The shipping interests of New England, dealing in slaves and goods, sparked the initial war with England, and later New England manufacturer’s hunger for protectionist tariffs drove the South to create a more perfect Union among themselves. After Southern Representatives and Senators left Congress in 1861, the Northern Congress immediately voted high tariffs, land grants, and subsidies to its numerous wealthy patrons who spent lavishly in Washington. The Collis Huntington mentioned below is cast by historians as the consummate villain, and came to symbolize the greed and corruption of the Gilded Age. Much of his money came from defrauding the American taxpayer in Western railroad schemes. His stepson, Archer Milton Huntington, used his inheritance to purchase Gov. Joseph Allston’s plantation and several others just south of Murrell’s Inlet, SC in 1930 — and renamed Brookgreen Gardens.

Bernhard Thuersam, www.Circa1865.com

 

Corruption and Protective Tariffs in Postwar Washington

“The descriptive powers of Washington correspondents had so captured the imagination of the American that some Republican journalists after the Panic of 1873 and the scandals later revealed considered it advisable to play down the brilliance of social life in the capital.

The lobbyists as a class, male and female, flourished [in Washington] as never before. The railroad magnates, hungry for public land grants and subsidies, bid against each other for the favors of politicians. Collis P. Huntington, promoter of the Central Pacific, came to Washington with $200,000 in a trunk for “legal expenses” to obtain a Federal charter. General [Richard] Franchot, his agent, spent $1,000,000 for “general legal expenses” over and above his salary of $30,000.

[Lincoln’s financier] Jay Cooke undertook almost singlehanded to underwrite the expenses of the Republican presidential campaign. The rewards, however, were commensurate.

In 1871 Thomas A. Scott received a 13-million acre grant for the Texas Pacific Railroad, and Jay Cooke obtained a grant of 47 million acres for the Northern Pacific in 1868. By 1870, four Western [railroads] had received as much public land as the combined States of Ohio, Illinois, Indiana, Wisconsin and Michigan.

Even Speaker [of the House James G.] Blaine was heavily involved in the Fort Smith and Little Rock Railroad, shares of which he tried to sell to his fellow members of Congress.

The venality of Congressmen had become a by-word. “A Congressional appropriation costs money,” said Colonel Sellers in The Gilded Age. “A majority of the House Committee . . . was $40,000. A majority of the Senate Committee . . . say $40,000, a little extra for one or two Committee Chairman . . . say $10,000 . . . Then seven male lobbyists at $3,000 each, one femal lobbyist at $10,000 – a high moral Congressman or Senator here or there – the high moral ones cost more because they give a certain tone to a measure – say ten of these at $3,000 each. Then a lot of small fry country members who wouldn’t vote for anything whatever without pay. Say twenty at $500 apiece.”

Neither were the manufacturers of New England neglecting their special interests. John L. Hayes was lobbying among the members of Congress seeking for the continuation of the tariff on [imported] textiles to protect the mills of the North. The wool interests in the Middle West were endeavoring to increase the tariff on imported cloth, and the steel and iron magnates of Pennsylvania, headed by Representative “Pig iron” Kelley kept an anxious eye on the importation of steel rails from England; several of the charters granted to railroads specified that the rails laid down must be of American manufacture.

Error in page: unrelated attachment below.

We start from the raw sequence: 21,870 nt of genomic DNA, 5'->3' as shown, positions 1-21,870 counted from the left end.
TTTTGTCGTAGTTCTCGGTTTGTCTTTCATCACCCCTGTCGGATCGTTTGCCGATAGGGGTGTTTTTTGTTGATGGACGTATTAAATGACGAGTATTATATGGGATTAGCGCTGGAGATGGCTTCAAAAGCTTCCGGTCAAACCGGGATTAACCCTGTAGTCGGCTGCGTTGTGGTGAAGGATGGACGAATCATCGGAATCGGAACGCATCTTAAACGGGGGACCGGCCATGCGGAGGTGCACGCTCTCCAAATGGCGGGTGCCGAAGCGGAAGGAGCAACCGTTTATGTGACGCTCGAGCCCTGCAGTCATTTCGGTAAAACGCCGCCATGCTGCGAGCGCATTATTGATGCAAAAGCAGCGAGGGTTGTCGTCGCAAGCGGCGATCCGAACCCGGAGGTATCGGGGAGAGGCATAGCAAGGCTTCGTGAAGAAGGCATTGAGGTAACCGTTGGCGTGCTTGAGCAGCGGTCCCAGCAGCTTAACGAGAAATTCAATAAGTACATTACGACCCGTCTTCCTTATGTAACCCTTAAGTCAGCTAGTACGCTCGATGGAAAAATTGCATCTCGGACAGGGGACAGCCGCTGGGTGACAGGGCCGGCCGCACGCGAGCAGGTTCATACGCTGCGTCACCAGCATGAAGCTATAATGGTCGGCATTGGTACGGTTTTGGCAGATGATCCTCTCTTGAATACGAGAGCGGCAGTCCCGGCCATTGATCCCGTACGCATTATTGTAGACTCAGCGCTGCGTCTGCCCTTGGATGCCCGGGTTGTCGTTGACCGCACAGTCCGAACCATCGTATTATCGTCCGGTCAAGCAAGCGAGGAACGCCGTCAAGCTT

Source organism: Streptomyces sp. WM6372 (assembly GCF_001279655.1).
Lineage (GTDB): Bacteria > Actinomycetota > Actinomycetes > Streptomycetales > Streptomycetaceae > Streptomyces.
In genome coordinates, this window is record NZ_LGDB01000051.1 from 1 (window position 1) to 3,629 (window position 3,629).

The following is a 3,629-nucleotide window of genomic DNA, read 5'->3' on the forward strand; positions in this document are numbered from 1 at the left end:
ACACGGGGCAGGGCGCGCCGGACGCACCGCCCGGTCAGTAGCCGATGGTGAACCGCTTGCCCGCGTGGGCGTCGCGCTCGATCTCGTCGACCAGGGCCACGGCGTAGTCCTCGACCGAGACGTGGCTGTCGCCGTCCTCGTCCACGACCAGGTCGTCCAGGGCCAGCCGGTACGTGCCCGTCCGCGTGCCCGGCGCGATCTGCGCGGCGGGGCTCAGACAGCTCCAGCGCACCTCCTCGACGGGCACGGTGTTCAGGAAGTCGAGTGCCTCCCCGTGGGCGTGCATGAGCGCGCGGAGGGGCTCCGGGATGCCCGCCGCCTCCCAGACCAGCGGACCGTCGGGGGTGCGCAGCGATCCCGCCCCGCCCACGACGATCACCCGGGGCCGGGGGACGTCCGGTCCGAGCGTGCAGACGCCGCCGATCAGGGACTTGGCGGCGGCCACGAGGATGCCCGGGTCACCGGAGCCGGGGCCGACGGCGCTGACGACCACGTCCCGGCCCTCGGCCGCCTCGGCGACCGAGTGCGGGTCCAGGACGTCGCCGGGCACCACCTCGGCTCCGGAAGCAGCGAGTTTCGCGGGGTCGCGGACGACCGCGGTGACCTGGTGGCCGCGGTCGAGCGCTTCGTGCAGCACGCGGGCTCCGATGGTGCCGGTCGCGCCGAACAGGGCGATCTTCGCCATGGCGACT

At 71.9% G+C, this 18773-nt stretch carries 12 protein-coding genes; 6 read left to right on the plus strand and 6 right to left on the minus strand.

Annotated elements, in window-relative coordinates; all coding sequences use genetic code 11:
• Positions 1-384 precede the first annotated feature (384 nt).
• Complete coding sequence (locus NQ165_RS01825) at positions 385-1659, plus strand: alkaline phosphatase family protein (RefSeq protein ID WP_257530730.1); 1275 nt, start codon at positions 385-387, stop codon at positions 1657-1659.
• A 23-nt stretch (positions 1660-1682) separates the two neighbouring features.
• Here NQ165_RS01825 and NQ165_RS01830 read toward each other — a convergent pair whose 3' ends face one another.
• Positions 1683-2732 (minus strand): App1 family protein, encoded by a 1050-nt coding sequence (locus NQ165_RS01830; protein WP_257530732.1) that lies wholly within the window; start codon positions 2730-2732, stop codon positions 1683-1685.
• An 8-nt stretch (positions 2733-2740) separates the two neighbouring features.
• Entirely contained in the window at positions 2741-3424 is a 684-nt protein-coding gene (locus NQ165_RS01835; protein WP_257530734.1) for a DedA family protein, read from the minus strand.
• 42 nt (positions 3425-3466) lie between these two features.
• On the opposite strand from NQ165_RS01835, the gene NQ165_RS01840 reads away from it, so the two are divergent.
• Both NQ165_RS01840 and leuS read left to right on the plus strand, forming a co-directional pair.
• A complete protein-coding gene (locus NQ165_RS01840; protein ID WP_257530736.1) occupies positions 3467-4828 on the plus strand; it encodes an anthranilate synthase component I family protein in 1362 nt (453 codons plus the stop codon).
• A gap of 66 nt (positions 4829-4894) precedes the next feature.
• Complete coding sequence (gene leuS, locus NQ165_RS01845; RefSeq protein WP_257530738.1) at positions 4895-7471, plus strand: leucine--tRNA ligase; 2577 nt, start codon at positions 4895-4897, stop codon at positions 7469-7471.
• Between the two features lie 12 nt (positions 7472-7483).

The tariff issue was, indeed, beginning to overshadow the “Southern question” as the fundamental concern of the Republican party.”

(The Uncivil War, Washington During Reconstruction, 1865-1878; James H. Whyte, Twayne Publishers, 1958, excerpts, pp. 183;194-195)

Monuments to Timeless Virtue and Infamy

The Grand Army of the Republic (GAR) formed after the war and quickly became a powerful organization whose political might led historians to see it as a pension lobby or “bloody-shirt” Republican club. The membership sustained the postwar Republican Party and Glided Age political corruption that followed the war, and no Northern politician’s campaign was complete unless he received the blessing of the GAR. The organization maintained the view that they saved the Union and that the South was guilty of treason, though the Constitution clearly states in Article III, Section 1: “Treason against the United States, shall consist only of levying War against them, or in adhering to their Enemies, giving them Aid and Comfort.” “Them” means the States comprising the United States.

Bernhard Thuersam, www.Circa1865.com

 

Monuments to Timeless Virtue and Infamy

“A . . . theme that emerged from GAR memorializations of the 1880s was that the war had broad meaning, not to say a moral, that transcended individual combat experiences. With occasional exceptions . . . the authors of the personal war experiences left the moral unstated. But in campfire speeches and war lectures, the repeated lesson was one of national salvation: the war had maintained the Union.